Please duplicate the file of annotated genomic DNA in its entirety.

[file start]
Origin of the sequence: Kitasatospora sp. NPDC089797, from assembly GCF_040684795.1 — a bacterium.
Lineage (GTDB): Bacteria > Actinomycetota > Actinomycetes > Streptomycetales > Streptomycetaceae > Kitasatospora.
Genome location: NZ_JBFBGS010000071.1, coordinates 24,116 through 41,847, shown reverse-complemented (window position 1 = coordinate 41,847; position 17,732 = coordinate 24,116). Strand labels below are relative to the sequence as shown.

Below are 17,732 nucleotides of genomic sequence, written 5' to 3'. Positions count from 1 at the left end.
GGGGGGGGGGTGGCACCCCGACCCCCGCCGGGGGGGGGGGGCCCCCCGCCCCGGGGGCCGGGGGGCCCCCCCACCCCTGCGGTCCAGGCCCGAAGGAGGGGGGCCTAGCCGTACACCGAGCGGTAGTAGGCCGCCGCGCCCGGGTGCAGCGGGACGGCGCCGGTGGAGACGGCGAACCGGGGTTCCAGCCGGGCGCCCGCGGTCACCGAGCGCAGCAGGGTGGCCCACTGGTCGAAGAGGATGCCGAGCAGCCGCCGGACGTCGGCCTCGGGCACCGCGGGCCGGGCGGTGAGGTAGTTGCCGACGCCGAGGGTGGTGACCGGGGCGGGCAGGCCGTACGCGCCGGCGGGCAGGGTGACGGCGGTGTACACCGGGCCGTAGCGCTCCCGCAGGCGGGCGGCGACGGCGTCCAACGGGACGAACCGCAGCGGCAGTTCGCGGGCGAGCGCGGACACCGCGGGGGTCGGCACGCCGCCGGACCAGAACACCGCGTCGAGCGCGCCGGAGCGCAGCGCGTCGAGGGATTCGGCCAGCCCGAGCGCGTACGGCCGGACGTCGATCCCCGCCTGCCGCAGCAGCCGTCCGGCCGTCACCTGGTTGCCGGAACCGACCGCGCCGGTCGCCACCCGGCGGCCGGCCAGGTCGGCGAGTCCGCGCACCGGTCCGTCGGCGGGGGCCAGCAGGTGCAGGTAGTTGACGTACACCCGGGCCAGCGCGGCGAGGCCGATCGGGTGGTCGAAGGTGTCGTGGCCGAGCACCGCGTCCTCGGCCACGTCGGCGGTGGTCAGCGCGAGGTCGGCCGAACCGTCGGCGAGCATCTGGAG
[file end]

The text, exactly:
Origin of the sequence: Kitasatospora sp. NPDC089797, from assembly GCF_040684795.1 — a bacterium.
Lineage (GTDB): Bacteria > Actinomycetota > Actinomycetes > Streptomycetales > Streptomycetaceae > Kitasatospora.
Genome location: NZ_JBFBGS010000071.1, coordinates 24,116 through 41,847, shown reverse-complemented (window position 1 = coordinate 41,847; position 17,732 = coordinate 24,116). Strand labels below are relative to the sequence as shown.

Below are 17,732 nucleotides of genomic sequence, written 5' to 3'. Positions count from 1 at the left end.
GGGGGGGGGGTGGCACCCCGACCCCCGCCGGGGGGGGGGGGCCCCCCGCCCCGGGGGCCGGGGGGCCCCCCCACCCCTGCGGTCCAGGCCCGAAGGAGGGGGGCCTAGCCGTACACCGAGCGGTAGTAGGCCGCCGCGCCCGGGTGCAGCGGGACGGCGCCGGTGGAGACGGCGAACCGGGGTTCCAGCCGGGCGCCCGCGGTCACCGAGCGCAGCAGGGTGGCCCACTGGTCGAAGAGGATGCCGAGCAGCCGCCGGACGTCGGCCTCGGGCACCGCGGGCCGGGCGGTGAGGTAGTTGCCGACGCCGAGGGTGGTGACCGGGGCGGGCAGGCCGTACGCGCCGGCGGGCAGGGTGACGGCGGTGTACACCGGGCCGTAGCGCTCCCGCAGGCGGGCGGCGACGGCGTCCAACGGGACGAACCGCAGCGGCAGTTCGCGGGCGAGCGCGGACACCGCGGGGGTCGGCACGCCGCCGGACCAGAACACCGCGTCGAGCGCGCCGGAGCGCAGCGCGTCGAGGGATTCGGCCAGCCCGAGCGCGTACGGCCGGACGTCGATCCCCGCCTGCCGCAGCAGCCGTCCGGCCGTCACCTGGTTGCCGGAACCGACCGCGCCGGTCGCCACCCGGCGGCCGGCCAGGTCGGCGAGTCCGCGCACCGGTCCGTCGGCGGGGGCCAGCAGGTGCAGGTAGTTGACGTACACCCGGGCCAGCGCGGCGAGGCCGATCGGGTGGTCGAAGGTGTCGTGGCCGAGCACCGCGTCCTCGGCCACGTCGGCGGTGGTCAGCGCGAGGTCGGCCGAACCGTCGGCGAGCATCTGGAG